OLTP compression: migrated rows are compressed

In his articles Compression in Oracle – Part 2: Read-Only Data and Compression in Oracle – Part 3: OLTP Compression, Jonathan Lewis has shown that block (re)compression is never attempted on updates – it is attempted only on inserts (and, of course, only if the used space crosses the PCTFREE threshold).

Now, since a row migration could be considered a row re-insertion – does it trigger a compression attempt of the block that the row is migrated into? The answer is yes, as I will show you in a while.

It is worth remembering that row migration can be quite dramatic in an OLTP-compressed table, because (as shown by Jonathan above) when a tokenized column of a compressed row is updated to a new value, the whole token is expanded, modified and left uncompressed, even if the new value could be substituted by a token already present in the block. Hence any kind of update, even the tiniest, has the potential to inflate the row considerably, and of course, if the row can’t fit into the free space, the row has to be migrated to a new block.

Compressing migrated rows has the benefit that at least the whole size of the table is not probably going to grow much, assuming a reference scenario where rows were inserted randomly in the first place (i.e. without cleverly colocating similar rows in the same block, e.g. by inserting them in bulk using a well-designed order by), and assuming that the updating process that causes migration is random as well (which is probably almost always true). The “only” overhead is the additional block get necessary to follow the rowid that acts as the “forwarding address” from the original row position (where only the row header is stored) to the new (where the row piece is now stored).

Side note: it’s interesting to note that this overhead is not present when doing a full table scan, since full scans simply do not follow the “forwarding address” since they are going to find the row piece anyway (a well-known fact that is also checked in my test case for completeness). Since, as reasoned about above for our reference scenario, the table size probably does not change much, a frequently-full-scanning DWH is probably going to enjoy similar performance even after updates (and this is a bit ironic for a feature named “OLTP compression”); not so for OLTP systems or DWHs that use single row access a lot (e.g. by following rowids from bitmap indexes), that have to pay the migration penalty.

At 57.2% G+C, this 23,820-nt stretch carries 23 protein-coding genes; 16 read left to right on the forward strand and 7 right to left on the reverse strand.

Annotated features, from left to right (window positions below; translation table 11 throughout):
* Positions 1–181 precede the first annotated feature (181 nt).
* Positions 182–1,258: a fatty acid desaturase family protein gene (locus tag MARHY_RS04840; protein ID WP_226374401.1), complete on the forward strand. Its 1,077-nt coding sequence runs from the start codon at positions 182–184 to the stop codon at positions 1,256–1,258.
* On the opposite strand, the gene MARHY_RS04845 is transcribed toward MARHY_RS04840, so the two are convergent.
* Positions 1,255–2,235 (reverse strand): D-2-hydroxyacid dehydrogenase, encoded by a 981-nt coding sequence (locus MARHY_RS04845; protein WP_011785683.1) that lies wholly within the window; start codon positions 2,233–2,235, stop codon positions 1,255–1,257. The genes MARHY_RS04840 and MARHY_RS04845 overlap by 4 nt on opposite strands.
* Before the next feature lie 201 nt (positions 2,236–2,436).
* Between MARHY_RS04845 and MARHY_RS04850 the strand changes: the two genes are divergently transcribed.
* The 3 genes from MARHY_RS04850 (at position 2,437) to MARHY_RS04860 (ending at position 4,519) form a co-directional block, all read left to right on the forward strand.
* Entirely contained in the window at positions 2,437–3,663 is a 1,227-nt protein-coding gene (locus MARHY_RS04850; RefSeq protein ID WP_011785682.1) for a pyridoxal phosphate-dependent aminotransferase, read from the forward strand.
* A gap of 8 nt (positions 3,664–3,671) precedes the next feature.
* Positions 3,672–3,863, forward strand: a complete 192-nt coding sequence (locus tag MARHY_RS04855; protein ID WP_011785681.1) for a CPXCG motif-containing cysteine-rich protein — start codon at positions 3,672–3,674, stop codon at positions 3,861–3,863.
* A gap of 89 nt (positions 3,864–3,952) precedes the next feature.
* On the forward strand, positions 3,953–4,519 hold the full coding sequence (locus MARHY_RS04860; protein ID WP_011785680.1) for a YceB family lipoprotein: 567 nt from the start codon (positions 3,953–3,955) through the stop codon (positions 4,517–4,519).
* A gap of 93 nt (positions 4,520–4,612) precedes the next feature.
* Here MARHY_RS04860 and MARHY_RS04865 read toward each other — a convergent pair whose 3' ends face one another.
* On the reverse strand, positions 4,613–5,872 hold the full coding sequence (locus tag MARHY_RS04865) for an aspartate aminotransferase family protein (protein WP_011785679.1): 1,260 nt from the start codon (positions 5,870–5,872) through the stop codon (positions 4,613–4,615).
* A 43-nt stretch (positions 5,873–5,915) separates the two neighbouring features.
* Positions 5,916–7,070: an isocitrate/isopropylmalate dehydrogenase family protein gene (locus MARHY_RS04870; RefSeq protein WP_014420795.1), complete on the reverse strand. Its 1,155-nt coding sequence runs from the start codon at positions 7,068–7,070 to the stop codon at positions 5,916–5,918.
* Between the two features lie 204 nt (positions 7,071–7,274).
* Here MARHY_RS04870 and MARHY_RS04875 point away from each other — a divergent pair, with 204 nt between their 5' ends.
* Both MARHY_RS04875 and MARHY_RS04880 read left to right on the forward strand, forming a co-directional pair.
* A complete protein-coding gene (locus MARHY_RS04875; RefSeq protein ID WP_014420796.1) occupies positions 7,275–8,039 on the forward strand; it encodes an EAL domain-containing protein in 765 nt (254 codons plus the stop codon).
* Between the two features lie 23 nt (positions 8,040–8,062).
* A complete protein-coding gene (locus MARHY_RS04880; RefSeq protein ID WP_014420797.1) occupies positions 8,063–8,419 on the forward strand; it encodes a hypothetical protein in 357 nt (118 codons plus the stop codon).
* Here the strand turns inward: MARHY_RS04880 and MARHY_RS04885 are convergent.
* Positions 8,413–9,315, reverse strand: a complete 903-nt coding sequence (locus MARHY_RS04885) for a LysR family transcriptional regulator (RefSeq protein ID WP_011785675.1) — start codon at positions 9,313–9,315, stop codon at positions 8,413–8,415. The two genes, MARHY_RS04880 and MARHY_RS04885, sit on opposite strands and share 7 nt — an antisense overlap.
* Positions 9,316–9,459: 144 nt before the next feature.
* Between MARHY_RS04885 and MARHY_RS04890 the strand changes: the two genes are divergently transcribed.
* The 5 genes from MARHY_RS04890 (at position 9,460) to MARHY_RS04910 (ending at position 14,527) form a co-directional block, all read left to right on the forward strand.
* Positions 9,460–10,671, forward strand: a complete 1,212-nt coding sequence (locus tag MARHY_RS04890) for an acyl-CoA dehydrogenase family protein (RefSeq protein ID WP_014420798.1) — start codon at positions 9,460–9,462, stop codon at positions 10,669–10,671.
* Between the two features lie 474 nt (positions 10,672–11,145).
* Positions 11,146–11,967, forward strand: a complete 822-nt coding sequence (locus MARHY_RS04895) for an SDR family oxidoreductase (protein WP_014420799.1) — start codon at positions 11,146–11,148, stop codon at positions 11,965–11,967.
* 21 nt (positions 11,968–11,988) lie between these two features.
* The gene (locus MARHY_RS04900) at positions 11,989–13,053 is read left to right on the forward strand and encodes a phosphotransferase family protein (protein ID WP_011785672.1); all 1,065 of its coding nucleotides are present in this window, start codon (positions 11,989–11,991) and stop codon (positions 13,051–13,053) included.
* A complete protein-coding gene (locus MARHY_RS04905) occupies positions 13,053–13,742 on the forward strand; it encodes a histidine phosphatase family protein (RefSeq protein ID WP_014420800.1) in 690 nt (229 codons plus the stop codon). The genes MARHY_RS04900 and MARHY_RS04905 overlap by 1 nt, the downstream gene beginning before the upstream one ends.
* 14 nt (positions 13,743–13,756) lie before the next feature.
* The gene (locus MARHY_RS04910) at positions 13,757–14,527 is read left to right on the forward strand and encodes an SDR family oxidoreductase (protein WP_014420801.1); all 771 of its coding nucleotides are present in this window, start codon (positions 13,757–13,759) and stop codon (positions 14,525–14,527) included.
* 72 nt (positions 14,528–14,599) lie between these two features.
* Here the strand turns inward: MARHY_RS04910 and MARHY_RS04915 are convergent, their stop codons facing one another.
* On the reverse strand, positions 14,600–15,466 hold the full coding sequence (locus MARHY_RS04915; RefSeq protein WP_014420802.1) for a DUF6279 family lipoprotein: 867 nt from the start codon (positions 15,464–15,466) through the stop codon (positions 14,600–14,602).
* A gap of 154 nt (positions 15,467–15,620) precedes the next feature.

But let’s leave speculations alone, and get back to hacking …

test case: migrated rows are compressed

Note: the test case (main.sql), its spool (main.lst) and block dumps (main.trc) are available in oltp_compress_migrated_rows.zip, alongside other test cases mentioned in the following.

For simplicity, we are going to use a tablespace with segment space managed manually, i.e. where free blocks are linked together by one freelist, and with a block size of 4K; Oracle version is

The test table is (note the PCTFREE set to 50%):

create table t (x varchar2(400 char))

pctfree 50

compress for oltp


The initial row set is generated by:

insert /*+ append */ into t

select rpad( 'A', 400, 'A') from dual connect by level <= 10000;

That is, all identical rows, all chars set to ‘A’ (coded as 0×41 in the WE8ISO8859P1 single-byte charset of my test database). Note that each row is sized 400 bytes and hence, when not compressed, only 10 rows can fit in a 4K block, and only 5 rows would be inserted given the PCTFREE=50 setting.

The block dump of the first block after the segment header shows that we have 2017 bytes free (tosp=0×7e1), as expected. In the row dump we find, in order, first the (lonely) token:

tab 0, row 0, @0xdf3

tl: 405 fb: --H-FL-- lb: 0x0 cc: 1

col 0: [400] {repeat 41, 400 times}

bindmp: 00 8a fa 01 90 {repeat 41, 400 times}

and then 137 highly-compressed rows, all with the same structure, referencing the token:

tab 1, row 0, @0xdee

tl: 5 fb: --H-FL-- lb: 0x0 cc: 1

col 0: [400] {repeat 41, 400 times}

bindmp: 2c 00 01 01 00

Note: check the above mentioned articles by Jonathan for a detailed explanation of the compression format. The bindmp line shows what’s actually stored in the block: “2c 00 01″ are the flag byte, the lock byte, and the column count; “01″ means “1 token follows” and “00″ is the pointer to token zero.

Let’s update every row to lowercase. i.e. to a string of 400 ‘a’ (0×61), thus causing massive row migration:

update t set x = lower(x);

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